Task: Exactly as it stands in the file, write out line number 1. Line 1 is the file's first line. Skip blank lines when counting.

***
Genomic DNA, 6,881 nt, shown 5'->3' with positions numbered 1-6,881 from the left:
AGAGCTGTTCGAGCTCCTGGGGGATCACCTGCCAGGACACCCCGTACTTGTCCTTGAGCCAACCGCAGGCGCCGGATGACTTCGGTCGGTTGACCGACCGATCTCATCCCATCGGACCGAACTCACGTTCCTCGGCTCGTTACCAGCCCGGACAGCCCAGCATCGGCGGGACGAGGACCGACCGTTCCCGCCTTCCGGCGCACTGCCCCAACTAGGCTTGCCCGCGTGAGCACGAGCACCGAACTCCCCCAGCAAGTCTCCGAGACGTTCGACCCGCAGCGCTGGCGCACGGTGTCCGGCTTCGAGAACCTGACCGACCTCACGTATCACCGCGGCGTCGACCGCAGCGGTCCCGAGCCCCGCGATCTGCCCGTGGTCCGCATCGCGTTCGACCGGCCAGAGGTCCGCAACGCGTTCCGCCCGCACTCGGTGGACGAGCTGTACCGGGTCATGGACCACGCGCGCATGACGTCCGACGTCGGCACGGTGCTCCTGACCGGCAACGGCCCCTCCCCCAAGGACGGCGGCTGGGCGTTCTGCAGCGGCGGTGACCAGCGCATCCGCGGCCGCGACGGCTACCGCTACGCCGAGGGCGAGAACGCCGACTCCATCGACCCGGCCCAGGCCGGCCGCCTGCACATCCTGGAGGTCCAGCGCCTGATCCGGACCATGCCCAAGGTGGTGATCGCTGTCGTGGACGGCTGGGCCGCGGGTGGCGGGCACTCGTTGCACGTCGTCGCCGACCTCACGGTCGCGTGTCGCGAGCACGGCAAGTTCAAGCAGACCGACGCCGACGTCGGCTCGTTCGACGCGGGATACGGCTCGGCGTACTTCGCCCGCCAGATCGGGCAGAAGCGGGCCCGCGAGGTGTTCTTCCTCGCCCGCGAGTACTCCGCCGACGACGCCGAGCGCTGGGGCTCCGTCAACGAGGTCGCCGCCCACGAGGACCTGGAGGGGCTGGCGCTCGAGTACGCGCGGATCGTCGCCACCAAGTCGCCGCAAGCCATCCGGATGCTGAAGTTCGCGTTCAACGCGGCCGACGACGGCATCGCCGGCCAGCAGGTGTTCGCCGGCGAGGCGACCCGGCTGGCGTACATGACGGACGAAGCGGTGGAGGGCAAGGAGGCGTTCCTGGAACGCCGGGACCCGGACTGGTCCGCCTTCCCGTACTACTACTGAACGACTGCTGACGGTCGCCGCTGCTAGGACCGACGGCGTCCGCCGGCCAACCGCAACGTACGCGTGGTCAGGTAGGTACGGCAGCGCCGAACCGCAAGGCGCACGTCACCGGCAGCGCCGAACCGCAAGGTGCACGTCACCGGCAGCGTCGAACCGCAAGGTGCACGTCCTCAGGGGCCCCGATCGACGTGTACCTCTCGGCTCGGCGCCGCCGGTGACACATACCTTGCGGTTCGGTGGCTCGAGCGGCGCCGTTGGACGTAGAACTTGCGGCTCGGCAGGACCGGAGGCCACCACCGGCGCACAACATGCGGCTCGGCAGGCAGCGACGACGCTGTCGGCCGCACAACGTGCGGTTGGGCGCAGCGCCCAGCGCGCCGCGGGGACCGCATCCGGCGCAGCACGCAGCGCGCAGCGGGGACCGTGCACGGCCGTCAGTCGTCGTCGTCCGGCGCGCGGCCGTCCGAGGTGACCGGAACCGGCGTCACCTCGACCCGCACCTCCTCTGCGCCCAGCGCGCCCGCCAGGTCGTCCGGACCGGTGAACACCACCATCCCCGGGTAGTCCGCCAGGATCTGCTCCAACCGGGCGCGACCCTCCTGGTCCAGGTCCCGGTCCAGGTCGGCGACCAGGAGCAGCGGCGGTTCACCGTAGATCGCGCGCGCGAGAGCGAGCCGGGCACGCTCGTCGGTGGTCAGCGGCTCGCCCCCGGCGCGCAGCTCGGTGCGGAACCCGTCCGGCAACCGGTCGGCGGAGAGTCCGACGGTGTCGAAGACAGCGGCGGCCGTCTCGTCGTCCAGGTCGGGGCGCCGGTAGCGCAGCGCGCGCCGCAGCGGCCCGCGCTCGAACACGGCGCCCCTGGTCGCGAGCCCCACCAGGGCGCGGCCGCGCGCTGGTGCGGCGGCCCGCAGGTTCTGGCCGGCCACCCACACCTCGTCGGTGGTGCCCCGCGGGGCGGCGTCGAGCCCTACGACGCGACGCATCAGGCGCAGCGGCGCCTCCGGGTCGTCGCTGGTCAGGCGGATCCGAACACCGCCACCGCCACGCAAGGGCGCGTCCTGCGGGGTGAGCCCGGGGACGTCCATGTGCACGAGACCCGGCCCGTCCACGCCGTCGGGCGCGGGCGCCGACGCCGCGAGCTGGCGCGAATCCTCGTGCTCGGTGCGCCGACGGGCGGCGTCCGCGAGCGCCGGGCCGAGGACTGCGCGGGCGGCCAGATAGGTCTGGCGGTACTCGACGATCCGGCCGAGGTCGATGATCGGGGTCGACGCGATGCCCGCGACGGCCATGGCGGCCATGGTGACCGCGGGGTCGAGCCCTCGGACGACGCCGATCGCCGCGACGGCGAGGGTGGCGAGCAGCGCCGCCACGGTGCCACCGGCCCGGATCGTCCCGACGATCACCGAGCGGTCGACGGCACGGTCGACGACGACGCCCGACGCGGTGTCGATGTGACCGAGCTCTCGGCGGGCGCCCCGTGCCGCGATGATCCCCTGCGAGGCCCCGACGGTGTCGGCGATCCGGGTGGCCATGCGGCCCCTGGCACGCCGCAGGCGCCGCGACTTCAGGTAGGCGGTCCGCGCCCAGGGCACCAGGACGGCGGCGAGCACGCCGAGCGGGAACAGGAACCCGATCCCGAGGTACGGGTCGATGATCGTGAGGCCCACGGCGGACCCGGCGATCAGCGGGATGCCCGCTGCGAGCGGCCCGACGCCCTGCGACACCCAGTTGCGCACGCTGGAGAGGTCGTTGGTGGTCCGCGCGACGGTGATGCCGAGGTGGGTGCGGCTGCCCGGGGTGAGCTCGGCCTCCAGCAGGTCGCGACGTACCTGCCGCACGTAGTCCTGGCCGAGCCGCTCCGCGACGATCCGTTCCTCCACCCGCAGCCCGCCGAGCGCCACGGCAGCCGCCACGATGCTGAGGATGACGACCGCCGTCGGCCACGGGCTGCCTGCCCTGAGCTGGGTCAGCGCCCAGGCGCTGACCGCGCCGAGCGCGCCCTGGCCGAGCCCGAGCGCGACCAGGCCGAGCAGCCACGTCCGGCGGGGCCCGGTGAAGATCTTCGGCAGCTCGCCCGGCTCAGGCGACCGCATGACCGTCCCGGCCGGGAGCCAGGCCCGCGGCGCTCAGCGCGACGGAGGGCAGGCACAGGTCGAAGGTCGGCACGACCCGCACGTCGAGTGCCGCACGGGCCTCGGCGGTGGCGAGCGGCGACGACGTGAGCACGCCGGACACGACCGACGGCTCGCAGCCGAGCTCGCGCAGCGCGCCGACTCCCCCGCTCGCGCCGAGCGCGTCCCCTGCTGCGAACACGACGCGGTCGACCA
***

Genomic DNA, 6,881 nt, shown 5'->3' with positions numbered 1-6,881 from the left: